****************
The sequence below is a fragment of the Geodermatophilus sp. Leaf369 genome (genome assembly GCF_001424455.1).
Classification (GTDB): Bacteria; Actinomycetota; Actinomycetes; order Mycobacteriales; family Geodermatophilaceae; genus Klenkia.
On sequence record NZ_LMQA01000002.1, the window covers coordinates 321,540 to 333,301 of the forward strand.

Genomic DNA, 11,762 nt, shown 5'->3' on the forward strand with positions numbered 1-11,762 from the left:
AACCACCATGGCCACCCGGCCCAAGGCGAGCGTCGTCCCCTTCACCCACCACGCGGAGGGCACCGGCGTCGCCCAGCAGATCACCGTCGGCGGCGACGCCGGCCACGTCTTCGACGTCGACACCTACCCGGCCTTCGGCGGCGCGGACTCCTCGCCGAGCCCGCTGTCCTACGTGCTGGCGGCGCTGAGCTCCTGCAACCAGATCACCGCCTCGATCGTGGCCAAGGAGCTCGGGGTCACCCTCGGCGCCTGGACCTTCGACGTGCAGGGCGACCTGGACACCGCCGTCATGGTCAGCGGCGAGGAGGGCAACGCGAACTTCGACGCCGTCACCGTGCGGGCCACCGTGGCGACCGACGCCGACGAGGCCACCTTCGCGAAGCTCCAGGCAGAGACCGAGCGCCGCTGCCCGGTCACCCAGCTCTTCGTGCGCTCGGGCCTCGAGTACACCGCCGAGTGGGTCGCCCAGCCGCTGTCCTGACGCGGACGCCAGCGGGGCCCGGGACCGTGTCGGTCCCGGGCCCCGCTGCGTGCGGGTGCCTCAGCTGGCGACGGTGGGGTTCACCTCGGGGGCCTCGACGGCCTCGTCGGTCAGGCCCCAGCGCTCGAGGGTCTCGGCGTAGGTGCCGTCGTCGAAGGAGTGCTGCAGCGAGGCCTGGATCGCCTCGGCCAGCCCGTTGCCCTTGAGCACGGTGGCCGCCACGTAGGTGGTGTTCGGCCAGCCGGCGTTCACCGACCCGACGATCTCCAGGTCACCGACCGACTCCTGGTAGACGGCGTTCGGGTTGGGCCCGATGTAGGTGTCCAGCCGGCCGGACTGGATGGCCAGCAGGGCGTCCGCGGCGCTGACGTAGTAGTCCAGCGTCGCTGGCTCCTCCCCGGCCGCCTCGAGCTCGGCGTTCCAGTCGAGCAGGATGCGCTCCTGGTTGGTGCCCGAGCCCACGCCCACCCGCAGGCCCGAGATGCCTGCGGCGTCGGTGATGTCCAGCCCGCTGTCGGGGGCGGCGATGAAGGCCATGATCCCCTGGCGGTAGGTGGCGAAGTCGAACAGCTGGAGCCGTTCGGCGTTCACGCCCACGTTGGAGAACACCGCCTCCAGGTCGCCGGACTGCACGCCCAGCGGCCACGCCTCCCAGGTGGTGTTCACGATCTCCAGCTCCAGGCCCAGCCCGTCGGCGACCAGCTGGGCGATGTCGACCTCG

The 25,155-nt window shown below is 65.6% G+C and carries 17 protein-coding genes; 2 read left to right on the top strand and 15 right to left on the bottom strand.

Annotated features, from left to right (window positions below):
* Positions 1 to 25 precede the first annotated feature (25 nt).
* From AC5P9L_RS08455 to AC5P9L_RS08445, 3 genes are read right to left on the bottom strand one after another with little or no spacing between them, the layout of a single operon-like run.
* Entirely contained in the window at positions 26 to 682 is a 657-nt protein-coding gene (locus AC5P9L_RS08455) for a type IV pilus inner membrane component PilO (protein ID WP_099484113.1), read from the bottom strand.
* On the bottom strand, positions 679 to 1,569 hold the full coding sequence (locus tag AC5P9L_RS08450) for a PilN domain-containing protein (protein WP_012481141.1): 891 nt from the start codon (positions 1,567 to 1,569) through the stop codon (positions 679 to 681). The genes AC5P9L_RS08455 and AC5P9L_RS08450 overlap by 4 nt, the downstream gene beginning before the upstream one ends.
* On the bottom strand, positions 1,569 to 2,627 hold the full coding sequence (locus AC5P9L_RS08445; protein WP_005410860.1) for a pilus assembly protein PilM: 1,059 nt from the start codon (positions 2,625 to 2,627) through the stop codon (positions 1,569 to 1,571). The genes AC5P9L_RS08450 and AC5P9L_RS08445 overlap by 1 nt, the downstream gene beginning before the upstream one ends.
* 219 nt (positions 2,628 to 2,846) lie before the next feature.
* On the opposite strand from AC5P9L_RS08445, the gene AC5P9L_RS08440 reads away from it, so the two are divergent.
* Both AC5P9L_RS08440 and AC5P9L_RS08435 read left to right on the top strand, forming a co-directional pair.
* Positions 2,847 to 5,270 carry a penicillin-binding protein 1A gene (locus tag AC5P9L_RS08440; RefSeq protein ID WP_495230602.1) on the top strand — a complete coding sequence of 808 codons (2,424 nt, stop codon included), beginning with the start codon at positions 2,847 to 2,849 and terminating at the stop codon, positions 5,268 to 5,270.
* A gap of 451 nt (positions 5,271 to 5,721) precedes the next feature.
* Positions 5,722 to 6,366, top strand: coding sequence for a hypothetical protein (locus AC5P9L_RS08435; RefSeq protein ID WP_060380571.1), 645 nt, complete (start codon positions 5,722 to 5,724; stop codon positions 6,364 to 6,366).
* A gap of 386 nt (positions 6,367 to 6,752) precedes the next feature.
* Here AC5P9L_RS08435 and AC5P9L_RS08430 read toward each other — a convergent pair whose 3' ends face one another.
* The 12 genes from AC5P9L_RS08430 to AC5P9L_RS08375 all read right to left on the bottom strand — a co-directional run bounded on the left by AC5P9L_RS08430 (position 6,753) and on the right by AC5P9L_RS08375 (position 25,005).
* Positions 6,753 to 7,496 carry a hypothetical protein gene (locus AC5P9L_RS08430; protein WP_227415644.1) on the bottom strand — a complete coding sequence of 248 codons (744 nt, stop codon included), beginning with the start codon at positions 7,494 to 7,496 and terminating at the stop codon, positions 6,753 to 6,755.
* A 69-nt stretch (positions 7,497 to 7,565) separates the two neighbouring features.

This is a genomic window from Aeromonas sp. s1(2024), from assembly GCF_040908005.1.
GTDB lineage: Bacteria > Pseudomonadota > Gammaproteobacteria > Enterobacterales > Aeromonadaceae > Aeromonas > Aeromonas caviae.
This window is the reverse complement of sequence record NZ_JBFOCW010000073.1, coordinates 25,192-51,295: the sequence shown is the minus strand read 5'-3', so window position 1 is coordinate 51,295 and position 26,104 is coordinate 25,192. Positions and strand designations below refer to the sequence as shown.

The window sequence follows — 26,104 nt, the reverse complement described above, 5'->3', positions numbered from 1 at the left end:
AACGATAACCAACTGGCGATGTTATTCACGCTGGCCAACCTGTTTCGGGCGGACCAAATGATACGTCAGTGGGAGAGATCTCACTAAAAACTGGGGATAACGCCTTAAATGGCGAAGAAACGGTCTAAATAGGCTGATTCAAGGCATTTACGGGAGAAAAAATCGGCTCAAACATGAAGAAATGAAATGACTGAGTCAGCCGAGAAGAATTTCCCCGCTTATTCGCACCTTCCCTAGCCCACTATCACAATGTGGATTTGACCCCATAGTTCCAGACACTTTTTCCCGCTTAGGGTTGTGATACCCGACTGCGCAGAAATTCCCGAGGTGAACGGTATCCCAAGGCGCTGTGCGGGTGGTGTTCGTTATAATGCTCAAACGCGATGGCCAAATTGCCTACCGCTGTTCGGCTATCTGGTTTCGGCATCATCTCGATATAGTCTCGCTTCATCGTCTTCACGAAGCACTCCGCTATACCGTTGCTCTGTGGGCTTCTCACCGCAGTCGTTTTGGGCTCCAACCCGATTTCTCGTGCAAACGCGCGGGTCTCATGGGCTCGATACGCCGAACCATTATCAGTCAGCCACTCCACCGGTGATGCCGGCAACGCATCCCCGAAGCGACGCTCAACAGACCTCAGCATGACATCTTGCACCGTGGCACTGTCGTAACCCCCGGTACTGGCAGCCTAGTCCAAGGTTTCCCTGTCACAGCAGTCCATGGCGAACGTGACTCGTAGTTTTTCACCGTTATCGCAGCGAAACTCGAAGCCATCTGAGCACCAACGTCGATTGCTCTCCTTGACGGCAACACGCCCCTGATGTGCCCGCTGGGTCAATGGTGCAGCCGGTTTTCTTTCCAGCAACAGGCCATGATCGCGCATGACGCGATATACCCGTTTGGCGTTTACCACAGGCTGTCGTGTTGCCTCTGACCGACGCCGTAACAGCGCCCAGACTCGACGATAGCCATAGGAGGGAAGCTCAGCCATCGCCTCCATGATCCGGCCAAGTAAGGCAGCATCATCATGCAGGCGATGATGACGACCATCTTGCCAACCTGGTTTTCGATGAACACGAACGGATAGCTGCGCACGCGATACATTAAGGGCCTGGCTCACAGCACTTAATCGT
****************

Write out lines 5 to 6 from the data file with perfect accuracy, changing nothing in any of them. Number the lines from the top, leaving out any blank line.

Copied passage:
AACCACCATGGCCACCCGGCCCAAGGCGAGCGTCGTCCCCTTCACCCACCACGCGGAGGGCACCGGCGTCGCCCAGCAGATCACCGTCGGCGGCGACGCCGGCCACGTCTTCGACGTCGACACCTACCCGGCCTTCGGCGGCGCGGACTCCTCGCCGAGCCCGCTGTCCTACGTGCTGGCGGCGCTGAGCTCCTGCAACCAGATCACCGCCTCGATCGTGGCCAAGGAGCTCGGGGTCACCCTCGGCGCCTGGACCTTCGACGTGCAGGGCGACCTGGACACCGCCGTCATGGTCAGCGGCGAGGAGGGCAACGCGAACTTCGACGCCGTCACCGTGCGGGCCACCGTGGCGACCGACGCCGACGAGGCCACCTTCGCGAAGCTCCAGGCAGAGACCGAGCGCCGCTGCCCGGTCACCCAGCTCTTCGTGCGCTCGGGCCTCGAGTACACCGCCGAGTGGGTCGCCCAGCCGCTGTCCTGACGCGGACGCCAGCGGGGCCCGGGACCGTGTCGGTCCCGGGCCCCGCTGCGTGCGGGTGCCTCAGCTGGCGACGGTGGGGTTCACCTCGGGGGCCTCGACGGCCTCGTCGGTCAGGCCCCAGCGCTCGAGGGTCTCGGCGTAGGTGCCGTCGTCGAAGGAGTGCTGCAGCGAGGCCTGGATCGCCTCGGCCAGCCCGTTGCCCTTGAGCACGGTGGCCGCCACGTAGGTGGTGTTCGGCCAGCCGGCGTTCACCGACCCGACGATCTCCAGGTCACCGACCGACTCCTGGTAGACGGCGTTCGGGTTGGGCCCGATGTAGGTGTCCAGCCGGCCGGACTGGATGGCCAGCAGGGCGTCCGCGGCGCTGACGTAGTAGTCCAGCGTCGCTGGCTCCTCCCCGGCCGCCTCGAGCTCGGCGTTCCAGTCGAGCAGGATGCGCTCCTGGTTGGTGCCCGAGCCCACGCCCACCCGCAGGCCCGAGATGCCTGCGGCGTCGGTGATGTCCAGCCCGCTGTCGGGGGCGGCGATGAAGGCCATGATCCCCTGGCGGTAGGTGGCGAAGTCGAACAGCTGGAGCCGTTCGGCGTTCACGCCCACGTTGGAGAACACCGCCTCCAGGTCGCCGGACTGCACGCCCAGCGGCCACGCCTCCCAGGTGGTGTTCACGATCTCCAGCTCCAGGCCCAGCCCGTCGGCGACCAGCTGGGCGATGTCGACCTCG

The 25,155-nt window shown below is 65.6% G+C and carries 17 protein-coding genes; 2 read left to right on the top strand and 15 right to left on the bottom strand.